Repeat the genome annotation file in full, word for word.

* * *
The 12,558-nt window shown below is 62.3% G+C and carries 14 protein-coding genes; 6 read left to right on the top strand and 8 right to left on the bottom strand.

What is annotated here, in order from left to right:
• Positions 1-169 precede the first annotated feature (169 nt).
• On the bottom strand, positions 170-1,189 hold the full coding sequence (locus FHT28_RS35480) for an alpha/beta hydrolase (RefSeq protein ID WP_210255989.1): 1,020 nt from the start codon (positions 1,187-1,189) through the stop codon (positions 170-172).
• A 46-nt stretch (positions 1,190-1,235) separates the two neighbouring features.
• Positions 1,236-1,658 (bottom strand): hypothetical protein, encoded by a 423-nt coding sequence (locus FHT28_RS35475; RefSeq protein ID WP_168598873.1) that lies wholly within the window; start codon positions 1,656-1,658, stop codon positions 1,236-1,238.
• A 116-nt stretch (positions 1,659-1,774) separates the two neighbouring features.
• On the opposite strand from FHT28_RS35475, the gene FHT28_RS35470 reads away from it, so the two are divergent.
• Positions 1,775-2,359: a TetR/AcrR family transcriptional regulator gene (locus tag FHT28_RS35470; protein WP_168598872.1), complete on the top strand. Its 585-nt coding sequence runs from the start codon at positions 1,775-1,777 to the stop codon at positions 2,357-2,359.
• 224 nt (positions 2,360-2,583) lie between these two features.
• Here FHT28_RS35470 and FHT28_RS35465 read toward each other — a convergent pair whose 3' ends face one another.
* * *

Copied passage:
The 12,558-nt window shown below is 62.3% G+C and carries 14 protein-coding genes; 6 read left to right on the top strand and 8 right to left on the bottom strand.

What is annotated here, in order from left to right:
• Positions 1-169 precede the first annotated feature (169 nt).
• On the bottom strand, positions 170-1,189 hold the full coding sequence (locus FHT28_RS35480) for an alpha/beta hydrolase (RefSeq protein ID WP_210255989.1): 1,020 nt from the start codon (positions 1,187-1,189) through the stop codon (positions 170-172).
• A 46-nt stretch (positions 1,190-1,235) separates the two neighbouring features.
• Positions 1,236-1,658 (bottom strand): hypothetical protein, encoded by a 423-nt coding sequence (locus FHT28_RS35475; RefSeq protein ID WP_168598873.1) that lies wholly within the window; start codon positions 1,656-1,658, stop codon positions 1,236-1,238.
• A 116-nt stretch (positions 1,659-1,774) separates the two neighbouring features.
• On the opposite strand from FHT28_RS35475, the gene FHT28_RS35470 reads away from it, so the two are divergent.
• Positions 1,775-2,359: a TetR/AcrR family transcriptional regulator gene (locus tag FHT28_RS35470; protein WP_168598872.1), complete on the top strand. Its 585-nt coding sequence runs from the start codon at positions 1,775-1,777 to the stop codon at positions 2,357-2,359.
• 224 nt (positions 2,360-2,583) lie between these two features.
• Here FHT28_RS35470 and FHT28_RS35465 read toward each other — a convergent pair whose 3' ends face one another.